But that’s not instinctive or intuitive with me,
and some lawyers get there on a visceral
What she does like is taking cases apart
and putting them together again. It’s a
trait that appeared early. Her father, who
raced stockcars on weekends, insisted all
his children learn basic mechanical skills.
As a teen, Cabraser made money by fixing
junk cars and selling them.
Her dad was also a union organizer.
Activism was almost her birthright: “I
assume Democrat was listed on my birth
certificate.” In 1967, at age 14, she was
stirred while accompanying her parents to
a speech by Dr. Martin Luther King Jr.
She went to UC Berkeley on a National
Merit Scholarship to study physics, but it
seemed like the grants were for defense-
related work to support the Vietnam War
rather than her preferred pure science,
which curtailed that aspiration.
While attending Berkeley, Cabraser was
swept up by police while at a protest, and
bused to Santa Rita Jail. After standing
in line to use the phone, she called her
mother, who declined to bail her out for the
weekend. Her parents didn’t mind that she
had been arrested. “They wanted me to
understand that civil disobedience wasn’t
a lark, and if I stood up for something, it
should be something that mattered. That’s
part of the deal, and I’ve never forgotten it.
There’s a reason Dr. King’s [missive] is called
Letter from Birmingham Jail."
After graduating in 1975, she considered
medical school, but was weak from dealing
with medical issues of her own. By the time
she was diagnosed with an easily treatable
auto-immune syndrome, she was already
at UC Berkeley School of Law. “I naively
thought law school would be more relaxing
than medical school,” she says.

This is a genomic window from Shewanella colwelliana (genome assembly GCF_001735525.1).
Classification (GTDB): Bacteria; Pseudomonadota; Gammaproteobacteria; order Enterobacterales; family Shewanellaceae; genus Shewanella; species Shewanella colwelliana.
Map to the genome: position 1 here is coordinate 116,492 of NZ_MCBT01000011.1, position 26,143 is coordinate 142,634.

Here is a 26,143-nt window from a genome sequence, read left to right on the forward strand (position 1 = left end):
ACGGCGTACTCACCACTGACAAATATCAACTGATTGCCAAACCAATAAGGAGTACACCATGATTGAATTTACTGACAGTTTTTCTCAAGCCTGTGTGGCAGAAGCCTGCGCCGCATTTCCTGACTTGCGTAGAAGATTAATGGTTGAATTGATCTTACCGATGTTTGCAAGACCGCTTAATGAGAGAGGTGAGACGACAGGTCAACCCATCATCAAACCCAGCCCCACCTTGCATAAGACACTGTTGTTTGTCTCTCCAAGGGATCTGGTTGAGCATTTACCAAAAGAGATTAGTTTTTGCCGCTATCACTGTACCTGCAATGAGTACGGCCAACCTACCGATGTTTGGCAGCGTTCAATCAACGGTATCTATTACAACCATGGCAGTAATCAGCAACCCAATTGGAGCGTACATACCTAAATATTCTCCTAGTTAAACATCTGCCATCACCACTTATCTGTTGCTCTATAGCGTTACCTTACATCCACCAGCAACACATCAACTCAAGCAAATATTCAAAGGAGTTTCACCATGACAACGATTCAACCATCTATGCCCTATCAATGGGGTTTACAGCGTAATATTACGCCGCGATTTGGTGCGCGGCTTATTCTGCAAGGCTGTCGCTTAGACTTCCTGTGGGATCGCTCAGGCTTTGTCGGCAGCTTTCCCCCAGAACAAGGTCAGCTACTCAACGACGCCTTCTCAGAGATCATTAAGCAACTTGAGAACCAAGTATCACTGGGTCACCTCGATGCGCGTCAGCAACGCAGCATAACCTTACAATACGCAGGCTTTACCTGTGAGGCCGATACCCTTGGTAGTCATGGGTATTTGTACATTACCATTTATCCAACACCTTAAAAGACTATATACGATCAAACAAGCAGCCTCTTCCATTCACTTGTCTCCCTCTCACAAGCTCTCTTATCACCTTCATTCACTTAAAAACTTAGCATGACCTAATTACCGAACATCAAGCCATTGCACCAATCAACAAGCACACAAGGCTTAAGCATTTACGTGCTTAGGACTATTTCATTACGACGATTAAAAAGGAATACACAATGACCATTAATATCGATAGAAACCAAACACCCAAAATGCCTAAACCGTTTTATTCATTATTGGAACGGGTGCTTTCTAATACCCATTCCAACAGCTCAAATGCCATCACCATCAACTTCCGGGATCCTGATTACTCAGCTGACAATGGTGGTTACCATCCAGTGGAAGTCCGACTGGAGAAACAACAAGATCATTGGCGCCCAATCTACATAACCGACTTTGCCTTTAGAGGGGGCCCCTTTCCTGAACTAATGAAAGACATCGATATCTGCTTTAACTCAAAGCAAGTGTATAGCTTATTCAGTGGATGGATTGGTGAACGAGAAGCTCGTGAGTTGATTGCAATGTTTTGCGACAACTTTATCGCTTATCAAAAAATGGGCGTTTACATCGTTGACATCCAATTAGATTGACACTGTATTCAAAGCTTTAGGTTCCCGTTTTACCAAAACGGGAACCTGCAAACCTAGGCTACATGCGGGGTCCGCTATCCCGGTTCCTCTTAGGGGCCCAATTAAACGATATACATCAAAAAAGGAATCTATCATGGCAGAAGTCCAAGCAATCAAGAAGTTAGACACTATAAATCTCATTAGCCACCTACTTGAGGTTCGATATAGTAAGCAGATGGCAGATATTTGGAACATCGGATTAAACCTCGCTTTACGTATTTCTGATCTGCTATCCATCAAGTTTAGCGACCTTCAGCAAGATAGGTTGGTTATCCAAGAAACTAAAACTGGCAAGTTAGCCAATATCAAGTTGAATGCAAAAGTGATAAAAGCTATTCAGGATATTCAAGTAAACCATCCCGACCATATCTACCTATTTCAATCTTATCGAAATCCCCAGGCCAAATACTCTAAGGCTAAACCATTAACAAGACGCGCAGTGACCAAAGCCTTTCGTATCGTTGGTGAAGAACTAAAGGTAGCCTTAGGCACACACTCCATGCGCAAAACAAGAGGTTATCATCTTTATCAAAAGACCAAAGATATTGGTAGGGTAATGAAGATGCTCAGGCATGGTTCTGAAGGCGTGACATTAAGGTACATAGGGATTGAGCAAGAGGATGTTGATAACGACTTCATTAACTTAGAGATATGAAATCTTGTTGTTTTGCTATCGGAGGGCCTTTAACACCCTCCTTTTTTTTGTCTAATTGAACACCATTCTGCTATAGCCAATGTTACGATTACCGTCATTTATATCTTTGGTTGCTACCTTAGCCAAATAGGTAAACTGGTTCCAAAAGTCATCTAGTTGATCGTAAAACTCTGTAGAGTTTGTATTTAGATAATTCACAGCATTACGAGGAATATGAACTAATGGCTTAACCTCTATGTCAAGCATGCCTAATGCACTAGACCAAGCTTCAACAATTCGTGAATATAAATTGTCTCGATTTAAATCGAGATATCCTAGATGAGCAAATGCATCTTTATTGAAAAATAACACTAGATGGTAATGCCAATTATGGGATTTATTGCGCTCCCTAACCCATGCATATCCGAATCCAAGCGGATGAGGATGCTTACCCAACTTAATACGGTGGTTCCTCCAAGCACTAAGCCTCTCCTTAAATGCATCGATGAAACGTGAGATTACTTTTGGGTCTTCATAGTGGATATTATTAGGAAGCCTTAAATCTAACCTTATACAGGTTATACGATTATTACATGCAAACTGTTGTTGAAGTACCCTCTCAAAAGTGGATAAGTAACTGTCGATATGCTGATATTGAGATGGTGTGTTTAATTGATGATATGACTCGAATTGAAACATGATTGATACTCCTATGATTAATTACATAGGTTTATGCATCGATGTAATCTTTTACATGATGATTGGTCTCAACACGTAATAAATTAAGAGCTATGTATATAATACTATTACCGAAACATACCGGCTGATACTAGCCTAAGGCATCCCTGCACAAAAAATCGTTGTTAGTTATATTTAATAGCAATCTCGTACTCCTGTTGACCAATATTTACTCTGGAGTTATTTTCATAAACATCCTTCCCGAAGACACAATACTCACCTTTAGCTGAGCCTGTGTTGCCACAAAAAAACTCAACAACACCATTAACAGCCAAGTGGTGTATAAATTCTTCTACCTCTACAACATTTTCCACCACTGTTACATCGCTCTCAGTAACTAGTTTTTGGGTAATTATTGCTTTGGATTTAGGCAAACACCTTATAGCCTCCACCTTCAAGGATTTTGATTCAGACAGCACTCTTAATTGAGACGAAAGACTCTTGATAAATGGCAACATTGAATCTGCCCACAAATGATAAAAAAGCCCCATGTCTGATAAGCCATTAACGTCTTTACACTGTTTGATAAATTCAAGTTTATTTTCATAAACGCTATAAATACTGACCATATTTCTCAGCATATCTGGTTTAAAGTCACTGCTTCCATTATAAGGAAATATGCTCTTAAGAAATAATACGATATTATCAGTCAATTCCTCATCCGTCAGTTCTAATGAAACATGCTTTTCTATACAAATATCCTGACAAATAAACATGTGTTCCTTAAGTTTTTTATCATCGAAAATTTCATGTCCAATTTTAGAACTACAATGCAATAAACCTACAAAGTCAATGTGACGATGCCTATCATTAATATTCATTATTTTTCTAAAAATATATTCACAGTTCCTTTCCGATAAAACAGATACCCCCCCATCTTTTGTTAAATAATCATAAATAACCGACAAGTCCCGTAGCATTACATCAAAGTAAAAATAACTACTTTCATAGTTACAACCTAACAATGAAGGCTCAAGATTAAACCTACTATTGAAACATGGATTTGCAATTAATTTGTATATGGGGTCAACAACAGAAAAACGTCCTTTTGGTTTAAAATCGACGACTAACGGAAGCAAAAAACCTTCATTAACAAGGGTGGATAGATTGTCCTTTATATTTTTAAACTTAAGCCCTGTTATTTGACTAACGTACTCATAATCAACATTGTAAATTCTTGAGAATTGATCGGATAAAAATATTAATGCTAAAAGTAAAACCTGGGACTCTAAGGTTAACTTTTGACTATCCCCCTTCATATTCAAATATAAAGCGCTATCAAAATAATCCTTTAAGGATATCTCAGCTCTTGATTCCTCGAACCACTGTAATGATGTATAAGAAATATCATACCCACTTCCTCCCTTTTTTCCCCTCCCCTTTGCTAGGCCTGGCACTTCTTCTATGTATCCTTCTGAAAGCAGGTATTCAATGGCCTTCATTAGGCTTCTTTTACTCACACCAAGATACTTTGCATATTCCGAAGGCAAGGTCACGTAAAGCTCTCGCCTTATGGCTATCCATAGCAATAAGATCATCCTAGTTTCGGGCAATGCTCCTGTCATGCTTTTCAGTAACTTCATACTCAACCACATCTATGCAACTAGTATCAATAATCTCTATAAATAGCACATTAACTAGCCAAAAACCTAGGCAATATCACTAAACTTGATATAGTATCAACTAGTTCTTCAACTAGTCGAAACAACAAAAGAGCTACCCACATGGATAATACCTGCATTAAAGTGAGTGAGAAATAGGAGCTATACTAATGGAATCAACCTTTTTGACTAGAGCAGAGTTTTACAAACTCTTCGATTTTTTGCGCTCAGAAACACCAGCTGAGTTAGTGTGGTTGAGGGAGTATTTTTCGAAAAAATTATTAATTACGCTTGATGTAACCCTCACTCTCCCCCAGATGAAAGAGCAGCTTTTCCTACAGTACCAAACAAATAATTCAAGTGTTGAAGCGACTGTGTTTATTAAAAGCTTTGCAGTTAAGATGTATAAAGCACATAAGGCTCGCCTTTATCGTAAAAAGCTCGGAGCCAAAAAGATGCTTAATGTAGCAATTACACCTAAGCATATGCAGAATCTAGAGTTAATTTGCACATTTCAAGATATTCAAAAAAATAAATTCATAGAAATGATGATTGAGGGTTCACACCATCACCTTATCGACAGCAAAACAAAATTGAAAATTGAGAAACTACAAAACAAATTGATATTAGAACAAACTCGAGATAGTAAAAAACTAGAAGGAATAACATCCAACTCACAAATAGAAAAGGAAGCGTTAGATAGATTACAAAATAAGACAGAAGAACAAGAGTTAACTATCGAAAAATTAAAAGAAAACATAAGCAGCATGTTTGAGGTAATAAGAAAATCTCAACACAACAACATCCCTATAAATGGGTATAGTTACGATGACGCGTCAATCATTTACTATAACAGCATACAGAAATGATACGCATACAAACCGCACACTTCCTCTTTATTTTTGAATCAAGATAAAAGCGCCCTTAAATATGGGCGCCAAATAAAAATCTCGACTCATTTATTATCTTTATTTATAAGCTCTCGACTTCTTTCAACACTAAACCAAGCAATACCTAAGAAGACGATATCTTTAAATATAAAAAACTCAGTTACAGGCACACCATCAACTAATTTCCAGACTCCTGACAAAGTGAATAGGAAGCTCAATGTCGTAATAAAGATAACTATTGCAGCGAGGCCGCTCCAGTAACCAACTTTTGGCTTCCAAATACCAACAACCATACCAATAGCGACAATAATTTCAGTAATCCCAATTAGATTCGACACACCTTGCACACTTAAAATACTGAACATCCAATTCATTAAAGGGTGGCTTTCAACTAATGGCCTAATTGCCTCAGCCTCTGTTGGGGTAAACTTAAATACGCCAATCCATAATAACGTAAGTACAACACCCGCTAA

She got a work-study job at the Alameda
County Law Library, and was certain her
future was as a law librarian. “I had never
been a big talker or writer, so I figured being a
librarian would be perfect,” she says. “I could
just help people and be around a lot of books,
which I thought would be seventh heaven.”
Her plan was derailed when she put
up an index card on the bulletin board at
the library offering legal services for $5 an
hour. Robert Lieff contacted her, asking her
to prepare a brief that was due in the 9th
U.S. Circuit Court of Appeals the next day.
He hired her as a law clerk during her last
semester, then she stayed on as a lawyer.
Lieff was winding up a few cases in
preparation for retiring so that he could
tend his wine vineyards. But people kept
coming into the firm with interesting cases,
Cabraser says, and she would ask him if they
could do “just one more.” That was 38 years
ago, and Lieff hasn’t managed to retire yet.
“Putting up that index card essentially
started my legal career and ended my job
search,” she says. “I don’t dislike change, but I
was lucky to fall into a career and relationship
that worked for me,” she says. The 36-year-
strong relationship is with Marguerite
Longtin; they have two grown children.
AT LIEFF CABRASER HEIMANN &
BERNSTEIN, Cabraser became a name
partner in three years. The firm embraced
class actions. “In the 1970s, class actions
“Every so often
you have a chance
to do a repair job,
either preventing a
harm or restoring
health or lives,
after the fact.”